When I found out the theme for this month was “Love” I mentally prepared a very Mary-Poppins-ish piece on if we moms truly love ourselves and how that filters down to our girl’s view of herself. It’s important, to be sure, but then I responded to some teen emails that wrecked me, and I found myself digging deeper into teen violence stats. In my research, I discovered it to be National Teen Dating Violence Awareness Month, and the Lord has moved me to address differently.
Eighty-one percent of parents do not believe that teen dating violence is an issue or admit to not knowing it is an issue yet 1 in 3 U.S. adolescents is a victim of physical, sexual, emotional or verbal abuse from a dating partner. When looking at the physical side alone, the CDC discovered 1 in 10 teens toreport being hit or physically hurt, kissed, touched, or physically forced into sexual intercourse in the last year. We best agree that teen dating violence is real.
I want to believe that we fail to recognize this problem because we look at these kids as young and cute. We get caught up in their butterflies and the excitement of being wanted so we err on the side of assumed mutual goodness and begin discussion of date plans and, maybe, sexual boundaries without clear definition of what is and isn’t healthy.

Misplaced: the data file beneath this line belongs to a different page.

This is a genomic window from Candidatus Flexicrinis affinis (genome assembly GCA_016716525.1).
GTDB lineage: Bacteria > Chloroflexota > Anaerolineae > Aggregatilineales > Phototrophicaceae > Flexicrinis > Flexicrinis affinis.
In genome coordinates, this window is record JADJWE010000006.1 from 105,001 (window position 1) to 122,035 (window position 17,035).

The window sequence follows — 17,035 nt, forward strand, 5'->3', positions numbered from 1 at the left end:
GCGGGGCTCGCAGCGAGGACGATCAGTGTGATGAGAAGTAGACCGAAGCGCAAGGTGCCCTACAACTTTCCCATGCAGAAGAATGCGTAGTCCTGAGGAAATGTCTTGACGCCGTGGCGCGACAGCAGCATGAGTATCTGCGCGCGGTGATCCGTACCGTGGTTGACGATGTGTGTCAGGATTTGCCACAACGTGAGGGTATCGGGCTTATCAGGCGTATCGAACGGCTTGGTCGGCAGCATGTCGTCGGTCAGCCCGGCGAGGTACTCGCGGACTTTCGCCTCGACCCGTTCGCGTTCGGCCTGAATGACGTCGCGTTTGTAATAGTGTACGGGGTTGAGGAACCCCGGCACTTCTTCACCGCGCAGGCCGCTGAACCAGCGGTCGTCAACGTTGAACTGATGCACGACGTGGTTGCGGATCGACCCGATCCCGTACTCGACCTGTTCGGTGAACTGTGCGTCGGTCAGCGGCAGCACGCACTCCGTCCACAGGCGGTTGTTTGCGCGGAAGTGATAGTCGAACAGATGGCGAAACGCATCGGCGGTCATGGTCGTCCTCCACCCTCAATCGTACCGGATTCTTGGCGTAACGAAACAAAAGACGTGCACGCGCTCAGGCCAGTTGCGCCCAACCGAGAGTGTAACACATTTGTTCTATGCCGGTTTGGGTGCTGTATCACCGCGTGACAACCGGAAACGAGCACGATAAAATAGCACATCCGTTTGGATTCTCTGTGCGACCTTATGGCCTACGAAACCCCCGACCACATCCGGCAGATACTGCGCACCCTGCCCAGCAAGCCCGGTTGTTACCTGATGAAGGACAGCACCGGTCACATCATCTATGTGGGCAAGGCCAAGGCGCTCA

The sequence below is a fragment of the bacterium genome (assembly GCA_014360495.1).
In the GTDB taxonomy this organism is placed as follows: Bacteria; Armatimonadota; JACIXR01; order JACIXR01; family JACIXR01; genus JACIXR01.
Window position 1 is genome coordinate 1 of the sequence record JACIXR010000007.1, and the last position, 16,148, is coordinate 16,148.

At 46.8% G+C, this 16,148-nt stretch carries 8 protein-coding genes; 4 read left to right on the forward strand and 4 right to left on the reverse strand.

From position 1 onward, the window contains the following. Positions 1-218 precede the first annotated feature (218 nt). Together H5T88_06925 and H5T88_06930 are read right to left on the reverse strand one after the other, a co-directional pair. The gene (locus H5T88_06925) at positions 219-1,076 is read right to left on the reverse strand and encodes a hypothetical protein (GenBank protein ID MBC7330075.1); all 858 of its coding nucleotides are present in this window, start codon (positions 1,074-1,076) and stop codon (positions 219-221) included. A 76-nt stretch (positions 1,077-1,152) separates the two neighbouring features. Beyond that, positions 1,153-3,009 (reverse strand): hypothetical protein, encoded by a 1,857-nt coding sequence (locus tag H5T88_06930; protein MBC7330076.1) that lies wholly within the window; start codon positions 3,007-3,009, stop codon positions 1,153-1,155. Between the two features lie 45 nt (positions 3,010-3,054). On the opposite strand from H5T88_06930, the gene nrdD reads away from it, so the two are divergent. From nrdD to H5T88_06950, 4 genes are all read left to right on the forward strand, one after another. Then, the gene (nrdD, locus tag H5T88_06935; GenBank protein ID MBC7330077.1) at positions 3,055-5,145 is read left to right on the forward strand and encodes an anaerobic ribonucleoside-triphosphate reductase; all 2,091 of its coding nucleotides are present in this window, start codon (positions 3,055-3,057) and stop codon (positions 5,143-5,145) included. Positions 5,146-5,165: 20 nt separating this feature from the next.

Of parents with children 18 and under, 73% have not had a discussion with their children about violence in the home. Likewise, 3 in 4 (73%) have not discussed sexual assault with their children even though a sexual assault occurs every 107 seconds.
We’re not doing them any favors. Our silence is begetting theirs. Only 33% of teens who were in a violent relationship ever told anyone about the abuse. It’s time that we get educated and educate the children we love. It’s time we talk.
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